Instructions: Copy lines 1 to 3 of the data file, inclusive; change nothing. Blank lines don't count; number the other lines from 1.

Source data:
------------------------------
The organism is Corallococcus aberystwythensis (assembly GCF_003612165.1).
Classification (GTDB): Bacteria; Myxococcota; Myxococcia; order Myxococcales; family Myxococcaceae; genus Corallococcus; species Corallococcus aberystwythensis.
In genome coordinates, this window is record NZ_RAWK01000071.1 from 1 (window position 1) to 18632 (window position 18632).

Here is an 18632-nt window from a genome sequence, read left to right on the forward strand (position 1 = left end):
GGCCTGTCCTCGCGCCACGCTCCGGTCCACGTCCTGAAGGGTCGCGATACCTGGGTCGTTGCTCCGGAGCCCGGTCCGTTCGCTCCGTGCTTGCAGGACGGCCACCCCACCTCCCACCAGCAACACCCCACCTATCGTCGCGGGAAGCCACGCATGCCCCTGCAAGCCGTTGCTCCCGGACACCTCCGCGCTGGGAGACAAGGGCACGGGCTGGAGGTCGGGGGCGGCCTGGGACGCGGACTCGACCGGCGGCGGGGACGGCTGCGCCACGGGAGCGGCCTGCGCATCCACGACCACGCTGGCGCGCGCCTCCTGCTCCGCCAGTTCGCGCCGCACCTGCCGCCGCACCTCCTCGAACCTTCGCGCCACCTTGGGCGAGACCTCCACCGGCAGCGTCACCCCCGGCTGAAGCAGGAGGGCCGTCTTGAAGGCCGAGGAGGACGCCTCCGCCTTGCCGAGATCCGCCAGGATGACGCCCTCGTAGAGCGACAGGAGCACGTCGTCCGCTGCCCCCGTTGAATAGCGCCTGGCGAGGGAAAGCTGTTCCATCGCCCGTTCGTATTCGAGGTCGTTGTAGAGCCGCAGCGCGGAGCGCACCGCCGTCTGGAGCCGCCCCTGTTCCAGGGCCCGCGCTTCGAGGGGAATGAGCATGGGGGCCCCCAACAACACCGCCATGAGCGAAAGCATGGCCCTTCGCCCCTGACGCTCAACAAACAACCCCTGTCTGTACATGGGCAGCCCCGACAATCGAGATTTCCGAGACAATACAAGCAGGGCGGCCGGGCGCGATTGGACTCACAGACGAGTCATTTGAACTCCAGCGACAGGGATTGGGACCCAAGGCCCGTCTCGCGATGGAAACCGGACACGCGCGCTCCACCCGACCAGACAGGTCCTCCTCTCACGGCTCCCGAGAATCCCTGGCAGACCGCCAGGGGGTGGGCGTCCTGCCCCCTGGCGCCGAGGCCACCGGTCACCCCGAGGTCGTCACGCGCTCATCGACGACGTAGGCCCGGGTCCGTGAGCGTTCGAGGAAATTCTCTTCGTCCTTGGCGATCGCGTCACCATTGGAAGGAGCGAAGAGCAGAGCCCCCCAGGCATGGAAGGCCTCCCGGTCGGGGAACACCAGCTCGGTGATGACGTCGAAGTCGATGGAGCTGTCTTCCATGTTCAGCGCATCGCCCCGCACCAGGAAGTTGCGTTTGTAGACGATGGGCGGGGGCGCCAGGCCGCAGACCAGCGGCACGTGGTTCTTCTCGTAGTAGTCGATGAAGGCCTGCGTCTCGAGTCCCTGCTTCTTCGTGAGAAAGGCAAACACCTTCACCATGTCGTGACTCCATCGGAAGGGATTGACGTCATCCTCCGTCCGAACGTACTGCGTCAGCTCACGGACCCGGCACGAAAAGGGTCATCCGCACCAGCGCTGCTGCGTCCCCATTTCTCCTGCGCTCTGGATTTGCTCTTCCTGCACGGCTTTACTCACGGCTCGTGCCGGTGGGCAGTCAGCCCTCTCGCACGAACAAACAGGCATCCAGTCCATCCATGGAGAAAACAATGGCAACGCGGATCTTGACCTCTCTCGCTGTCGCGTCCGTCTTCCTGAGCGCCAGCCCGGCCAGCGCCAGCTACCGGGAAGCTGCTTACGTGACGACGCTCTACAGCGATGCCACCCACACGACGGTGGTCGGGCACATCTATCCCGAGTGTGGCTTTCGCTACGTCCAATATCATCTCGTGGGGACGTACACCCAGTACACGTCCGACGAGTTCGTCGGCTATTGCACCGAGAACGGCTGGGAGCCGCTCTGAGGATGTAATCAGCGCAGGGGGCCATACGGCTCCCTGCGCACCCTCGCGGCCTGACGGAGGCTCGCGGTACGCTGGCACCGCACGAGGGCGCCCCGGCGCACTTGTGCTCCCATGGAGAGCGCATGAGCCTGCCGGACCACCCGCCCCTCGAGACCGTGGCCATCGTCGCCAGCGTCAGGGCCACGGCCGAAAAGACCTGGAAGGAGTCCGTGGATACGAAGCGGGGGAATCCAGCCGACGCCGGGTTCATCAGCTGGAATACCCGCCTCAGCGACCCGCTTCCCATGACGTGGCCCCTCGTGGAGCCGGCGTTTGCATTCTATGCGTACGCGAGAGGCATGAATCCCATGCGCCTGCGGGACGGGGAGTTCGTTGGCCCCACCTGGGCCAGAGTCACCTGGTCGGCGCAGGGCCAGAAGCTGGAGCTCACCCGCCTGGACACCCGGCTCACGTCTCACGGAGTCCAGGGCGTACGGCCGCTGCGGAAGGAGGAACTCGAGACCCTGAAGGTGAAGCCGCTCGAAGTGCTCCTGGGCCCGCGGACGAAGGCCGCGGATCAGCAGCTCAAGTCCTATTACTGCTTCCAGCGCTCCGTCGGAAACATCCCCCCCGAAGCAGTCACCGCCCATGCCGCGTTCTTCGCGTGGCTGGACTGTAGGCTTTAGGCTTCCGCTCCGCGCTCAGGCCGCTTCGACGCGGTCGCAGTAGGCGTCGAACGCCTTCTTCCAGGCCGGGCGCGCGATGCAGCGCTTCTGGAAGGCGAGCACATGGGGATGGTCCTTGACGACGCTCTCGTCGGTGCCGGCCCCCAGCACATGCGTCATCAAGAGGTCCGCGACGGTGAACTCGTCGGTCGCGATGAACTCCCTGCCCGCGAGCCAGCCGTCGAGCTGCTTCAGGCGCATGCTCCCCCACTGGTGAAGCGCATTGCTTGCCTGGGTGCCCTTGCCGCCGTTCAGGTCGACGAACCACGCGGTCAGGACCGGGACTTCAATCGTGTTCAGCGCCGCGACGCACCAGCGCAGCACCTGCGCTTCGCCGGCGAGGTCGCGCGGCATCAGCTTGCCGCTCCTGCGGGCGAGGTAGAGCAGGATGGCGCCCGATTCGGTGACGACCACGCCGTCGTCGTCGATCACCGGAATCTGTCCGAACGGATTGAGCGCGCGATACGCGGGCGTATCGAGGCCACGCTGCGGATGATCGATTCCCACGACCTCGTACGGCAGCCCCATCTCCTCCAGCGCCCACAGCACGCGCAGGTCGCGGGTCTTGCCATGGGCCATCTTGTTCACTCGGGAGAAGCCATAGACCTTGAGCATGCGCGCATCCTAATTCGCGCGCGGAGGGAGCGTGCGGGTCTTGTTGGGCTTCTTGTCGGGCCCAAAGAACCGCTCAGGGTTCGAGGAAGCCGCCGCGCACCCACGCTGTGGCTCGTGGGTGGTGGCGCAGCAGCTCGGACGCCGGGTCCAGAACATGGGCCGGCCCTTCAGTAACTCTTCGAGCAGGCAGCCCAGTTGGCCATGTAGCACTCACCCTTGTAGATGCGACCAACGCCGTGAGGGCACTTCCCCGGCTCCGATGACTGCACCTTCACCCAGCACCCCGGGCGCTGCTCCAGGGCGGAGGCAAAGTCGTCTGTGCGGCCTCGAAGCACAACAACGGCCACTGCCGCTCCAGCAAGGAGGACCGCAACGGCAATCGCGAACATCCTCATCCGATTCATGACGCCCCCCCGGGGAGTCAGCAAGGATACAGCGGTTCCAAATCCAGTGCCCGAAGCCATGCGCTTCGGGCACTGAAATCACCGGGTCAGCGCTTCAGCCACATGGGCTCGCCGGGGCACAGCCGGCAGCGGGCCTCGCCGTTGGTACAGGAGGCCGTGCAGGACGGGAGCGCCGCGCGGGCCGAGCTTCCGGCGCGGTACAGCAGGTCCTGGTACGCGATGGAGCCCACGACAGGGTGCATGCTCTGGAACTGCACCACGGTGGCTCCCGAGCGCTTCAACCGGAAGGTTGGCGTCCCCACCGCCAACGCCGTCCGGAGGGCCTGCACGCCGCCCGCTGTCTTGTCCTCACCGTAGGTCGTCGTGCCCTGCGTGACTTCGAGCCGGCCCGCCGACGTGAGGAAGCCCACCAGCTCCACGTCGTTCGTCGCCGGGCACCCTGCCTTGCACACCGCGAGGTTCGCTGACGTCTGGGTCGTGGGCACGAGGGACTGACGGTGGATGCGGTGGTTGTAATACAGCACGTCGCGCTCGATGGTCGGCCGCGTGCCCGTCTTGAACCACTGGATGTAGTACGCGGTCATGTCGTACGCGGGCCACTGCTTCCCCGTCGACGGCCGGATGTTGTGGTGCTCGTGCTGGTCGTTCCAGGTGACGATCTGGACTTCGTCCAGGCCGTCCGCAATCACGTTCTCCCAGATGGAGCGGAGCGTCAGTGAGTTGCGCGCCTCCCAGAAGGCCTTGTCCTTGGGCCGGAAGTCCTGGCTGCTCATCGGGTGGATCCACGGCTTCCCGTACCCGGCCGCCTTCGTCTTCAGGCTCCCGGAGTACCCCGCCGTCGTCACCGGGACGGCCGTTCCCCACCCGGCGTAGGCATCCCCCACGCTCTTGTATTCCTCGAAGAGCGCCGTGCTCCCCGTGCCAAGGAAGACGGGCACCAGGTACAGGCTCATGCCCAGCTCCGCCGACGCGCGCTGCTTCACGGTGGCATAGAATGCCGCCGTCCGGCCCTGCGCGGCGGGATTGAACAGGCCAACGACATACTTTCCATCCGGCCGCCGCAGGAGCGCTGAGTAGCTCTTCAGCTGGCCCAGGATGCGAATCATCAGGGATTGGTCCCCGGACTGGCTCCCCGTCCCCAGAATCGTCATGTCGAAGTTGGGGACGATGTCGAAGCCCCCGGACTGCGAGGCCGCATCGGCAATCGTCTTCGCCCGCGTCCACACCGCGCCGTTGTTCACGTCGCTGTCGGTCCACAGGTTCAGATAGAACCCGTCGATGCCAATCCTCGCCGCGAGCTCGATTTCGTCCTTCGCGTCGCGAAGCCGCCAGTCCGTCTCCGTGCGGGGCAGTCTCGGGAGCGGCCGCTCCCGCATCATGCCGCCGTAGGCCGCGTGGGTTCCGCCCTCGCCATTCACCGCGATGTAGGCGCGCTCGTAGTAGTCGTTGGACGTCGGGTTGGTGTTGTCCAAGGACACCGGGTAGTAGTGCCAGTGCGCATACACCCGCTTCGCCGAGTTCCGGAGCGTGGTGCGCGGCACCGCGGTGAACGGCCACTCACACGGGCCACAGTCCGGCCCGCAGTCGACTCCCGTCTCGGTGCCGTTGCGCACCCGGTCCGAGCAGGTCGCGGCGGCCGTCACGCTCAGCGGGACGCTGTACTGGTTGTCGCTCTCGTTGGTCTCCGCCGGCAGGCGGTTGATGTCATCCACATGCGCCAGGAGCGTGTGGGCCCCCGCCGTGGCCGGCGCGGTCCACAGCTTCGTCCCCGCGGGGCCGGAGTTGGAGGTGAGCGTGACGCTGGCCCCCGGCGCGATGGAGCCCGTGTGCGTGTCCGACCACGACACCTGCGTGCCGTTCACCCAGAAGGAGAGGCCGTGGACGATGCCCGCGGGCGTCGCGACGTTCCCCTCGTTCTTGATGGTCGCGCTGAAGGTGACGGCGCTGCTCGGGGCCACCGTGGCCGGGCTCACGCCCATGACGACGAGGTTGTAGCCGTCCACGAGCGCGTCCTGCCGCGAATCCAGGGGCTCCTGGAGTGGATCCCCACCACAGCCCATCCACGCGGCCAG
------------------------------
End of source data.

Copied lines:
The organism is Corallococcus aberystwythensis (assembly GCF_003612165.1).
Classification (GTDB): Bacteria; Myxococcota; Myxococcia; order Myxococcales; family Myxococcaceae; genus Corallococcus; species Corallococcus aberystwythensis.
In genome coordinates, this window is record NZ_RAWK01000071.1 from 1 (window position 1) to 18632 (window position 18632).